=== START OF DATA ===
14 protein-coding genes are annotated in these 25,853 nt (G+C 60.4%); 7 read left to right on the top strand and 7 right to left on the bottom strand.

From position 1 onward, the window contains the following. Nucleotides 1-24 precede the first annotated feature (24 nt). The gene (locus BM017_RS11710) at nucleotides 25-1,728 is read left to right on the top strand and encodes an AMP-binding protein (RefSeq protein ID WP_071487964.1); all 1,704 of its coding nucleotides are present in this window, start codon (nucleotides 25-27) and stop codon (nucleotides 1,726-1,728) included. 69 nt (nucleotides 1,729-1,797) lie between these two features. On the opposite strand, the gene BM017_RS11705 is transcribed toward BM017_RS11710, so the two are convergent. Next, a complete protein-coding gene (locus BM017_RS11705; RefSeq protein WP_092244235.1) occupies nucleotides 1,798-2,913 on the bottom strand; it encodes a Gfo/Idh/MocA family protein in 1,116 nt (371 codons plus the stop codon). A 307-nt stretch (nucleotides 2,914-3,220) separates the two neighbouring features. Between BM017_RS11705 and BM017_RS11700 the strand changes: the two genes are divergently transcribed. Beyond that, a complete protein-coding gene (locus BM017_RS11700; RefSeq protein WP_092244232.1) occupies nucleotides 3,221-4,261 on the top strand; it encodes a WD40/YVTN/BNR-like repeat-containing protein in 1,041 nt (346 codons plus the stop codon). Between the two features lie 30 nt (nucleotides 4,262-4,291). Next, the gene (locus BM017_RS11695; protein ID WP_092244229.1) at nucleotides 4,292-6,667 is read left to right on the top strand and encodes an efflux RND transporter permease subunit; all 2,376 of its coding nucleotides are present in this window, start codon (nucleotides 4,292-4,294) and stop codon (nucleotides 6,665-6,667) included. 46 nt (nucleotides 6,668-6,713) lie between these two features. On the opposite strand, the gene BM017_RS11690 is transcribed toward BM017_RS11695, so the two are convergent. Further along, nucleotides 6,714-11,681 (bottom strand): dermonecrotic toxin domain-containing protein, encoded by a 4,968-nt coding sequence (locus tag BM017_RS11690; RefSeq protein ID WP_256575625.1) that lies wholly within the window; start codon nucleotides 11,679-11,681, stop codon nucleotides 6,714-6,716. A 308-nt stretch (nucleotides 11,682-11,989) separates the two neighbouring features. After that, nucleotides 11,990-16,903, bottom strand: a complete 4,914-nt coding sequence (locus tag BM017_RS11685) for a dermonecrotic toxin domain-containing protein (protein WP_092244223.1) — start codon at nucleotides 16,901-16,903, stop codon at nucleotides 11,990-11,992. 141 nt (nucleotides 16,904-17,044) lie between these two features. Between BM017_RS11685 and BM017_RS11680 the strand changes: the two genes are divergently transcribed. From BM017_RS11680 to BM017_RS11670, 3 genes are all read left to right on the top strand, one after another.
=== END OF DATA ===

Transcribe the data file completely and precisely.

14 protein-coding genes are annotated in these 25,853 nt (G+C 60.4%); 7 read left to right on the top strand and 7 right to left on the bottom strand.

From position 1 onward, the window contains the following. Nucleotides 1-24 precede the first annotated feature (24 nt). The gene (locus BM017_RS11710) at nucleotides 25-1,728 is read left to right on the top strand and encodes an AMP-binding protein (RefSeq protein ID WP_071487964.1); all 1,704 of its coding nucleotides are present in this window, start codon (nucleotides 25-27) and stop codon (nucleotides 1,726-1,728) included. 69 nt (nucleotides 1,729-1,797) lie between these two features. On the opposite strand, the gene BM017_RS11705 is transcribed toward BM017_RS11710, so the two are convergent. Next, a complete protein-coding gene (locus BM017_RS11705; RefSeq protein WP_092244235.1) occupies nucleotides 1,798-2,913 on the bottom strand; it encodes a Gfo/Idh/MocA family protein in 1,116 nt (371 codons plus the stop codon). A 307-nt stretch (nucleotides 2,914-3,220) separates the two neighbouring features. Between BM017_RS11705 and BM017_RS11700 the strand changes: the two genes are divergently transcribed. Beyond that, a complete protein-coding gene (locus BM017_RS11700; RefSeq protein WP_092244232.1) occupies nucleotides 3,221-4,261 on the top strand; it encodes a WD40/YVTN/BNR-like repeat-containing protein in 1,041 nt (346 codons plus the stop codon). Between the two features lie 30 nt (nucleotides 4,262-4,291). Next, the gene (locus BM017_RS11695; protein ID WP_092244229.1) at nucleotides 4,292-6,667 is read left to right on the top strand and encodes an efflux RND transporter permease subunit; all 2,376 of its coding nucleotides are present in this window, start codon (nucleotides 4,292-4,294) and stop codon (nucleotides 6,665-6,667) included. 46 nt (nucleotides 6,668-6,713) lie between these two features. On the opposite strand, the gene BM017_RS11690 is transcribed toward BM017_RS11695, so the two are convergent. Further along, nucleotides 6,714-11,681 (bottom strand): dermonecrotic toxin domain-containing protein, encoded by a 4,968-nt coding sequence (locus tag BM017_RS11690; RefSeq protein ID WP_256575625.1) that lies wholly within the window; start codon nucleotides 11,679-11,681, stop codon nucleotides 6,714-6,716. A 308-nt stretch (nucleotides 11,682-11,989) separates the two neighbouring features. After that, nucleotides 11,990-16,903, bottom strand: a complete 4,914-nt coding sequence (locus tag BM017_RS11685) for a dermonecrotic toxin domain-containing protein (protein WP_092244223.1) — start codon at nucleotides 16,901-16,903, stop codon at nucleotides 11,990-11,992. 141 nt (nucleotides 16,904-17,044) lie between these two features. Between BM017_RS11685 and BM017_RS11680 the strand changes: the two genes are divergently transcribed. From BM017_RS11680 to BM017_RS11670, 3 genes are all read left to right on the top strand, one after another.